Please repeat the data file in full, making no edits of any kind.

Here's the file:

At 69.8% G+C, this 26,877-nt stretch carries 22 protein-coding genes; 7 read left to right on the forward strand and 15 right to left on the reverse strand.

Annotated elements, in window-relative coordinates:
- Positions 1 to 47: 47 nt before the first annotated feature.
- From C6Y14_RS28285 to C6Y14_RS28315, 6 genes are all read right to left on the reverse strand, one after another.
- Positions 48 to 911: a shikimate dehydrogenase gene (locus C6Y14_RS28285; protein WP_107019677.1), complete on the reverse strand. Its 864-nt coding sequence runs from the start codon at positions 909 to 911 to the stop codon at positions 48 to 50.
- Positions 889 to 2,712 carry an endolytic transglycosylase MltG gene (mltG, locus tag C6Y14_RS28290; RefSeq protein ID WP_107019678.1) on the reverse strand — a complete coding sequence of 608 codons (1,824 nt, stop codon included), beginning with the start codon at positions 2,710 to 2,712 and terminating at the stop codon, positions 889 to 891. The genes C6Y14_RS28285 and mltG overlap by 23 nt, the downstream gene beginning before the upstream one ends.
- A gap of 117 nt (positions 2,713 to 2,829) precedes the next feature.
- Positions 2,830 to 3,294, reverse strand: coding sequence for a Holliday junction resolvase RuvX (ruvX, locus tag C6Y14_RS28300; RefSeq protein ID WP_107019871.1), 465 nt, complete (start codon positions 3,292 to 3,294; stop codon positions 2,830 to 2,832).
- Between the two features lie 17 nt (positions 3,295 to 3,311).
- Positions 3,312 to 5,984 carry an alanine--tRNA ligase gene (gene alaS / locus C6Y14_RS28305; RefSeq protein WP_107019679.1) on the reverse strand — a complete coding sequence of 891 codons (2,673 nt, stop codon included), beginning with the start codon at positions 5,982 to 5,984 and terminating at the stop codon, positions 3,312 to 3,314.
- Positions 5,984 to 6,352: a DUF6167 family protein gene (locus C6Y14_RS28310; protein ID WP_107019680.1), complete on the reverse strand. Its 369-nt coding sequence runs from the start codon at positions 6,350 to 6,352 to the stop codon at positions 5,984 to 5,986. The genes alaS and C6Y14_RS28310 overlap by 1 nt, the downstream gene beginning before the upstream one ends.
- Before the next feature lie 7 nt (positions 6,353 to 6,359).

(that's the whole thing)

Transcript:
At 69.8% G+C, this 26,877-nt stretch carries 22 protein-coding genes; 7 read left to right on the forward strand and 15 right to left on the reverse strand.

Annotated elements, in window-relative coordinates:
- Positions 1 to 47: 47 nt before the first annotated feature.
- From C6Y14_RS28285 to C6Y14_RS28315, 6 genes are all read right to left on the reverse strand, one after another.
- Positions 48 to 911: a shikimate dehydrogenase gene (locus C6Y14_RS28285; protein WP_107019677.1), complete on the reverse strand. Its 864-nt coding sequence runs from the start codon at positions 909 to 911 to the stop codon at positions 48 to 50.
- Positions 889 to 2,712 carry an endolytic transglycosylase MltG gene (mltG, locus tag C6Y14_RS28290; RefSeq protein ID WP_107019678.1) on the reverse strand — a complete coding sequence of 608 codons (1,824 nt, stop codon included), beginning with the start codon at positions 2,710 to 2,712 and terminating at the stop codon, positions 889 to 891. The genes C6Y14_RS28285 and mltG overlap by 23 nt, the downstream gene beginning before the upstream one ends.
- A gap of 117 nt (positions 2,713 to 2,829) precedes the next feature.
- Positions 2,830 to 3,294, reverse strand: coding sequence for a Holliday junction resolvase RuvX (ruvX, locus tag C6Y14_RS28300; RefSeq protein ID WP_107019871.1), 465 nt, complete (start codon positions 3,292 to 3,294; stop codon positions 2,830 to 2,832).
- Between the two features lie 17 nt (positions 3,295 to 3,311).
- Positions 3,312 to 5,984 carry an alanine--tRNA ligase gene (gene alaS / locus C6Y14_RS28305; RefSeq protein WP_107019679.1) on the reverse strand — a complete coding sequence of 891 codons (2,673 nt, stop codon included), beginning with the start codon at positions 5,982 to 5,984 and terminating at the stop codon, positions 3,312 to 3,314.
- Positions 5,984 to 6,352: a DUF6167 family protein gene (locus C6Y14_RS28310; protein ID WP_107019680.1), complete on the reverse strand. Its 369-nt coding sequence runs from the start codon at positions 6,350 to 6,352 to the stop codon at positions 5,984 to 5,986. The genes alaS and C6Y14_RS28310 overlap by 1 nt, the downstream gene beginning before the upstream one ends.
- Before the next feature lie 7 nt (positions 6,353 to 6,359).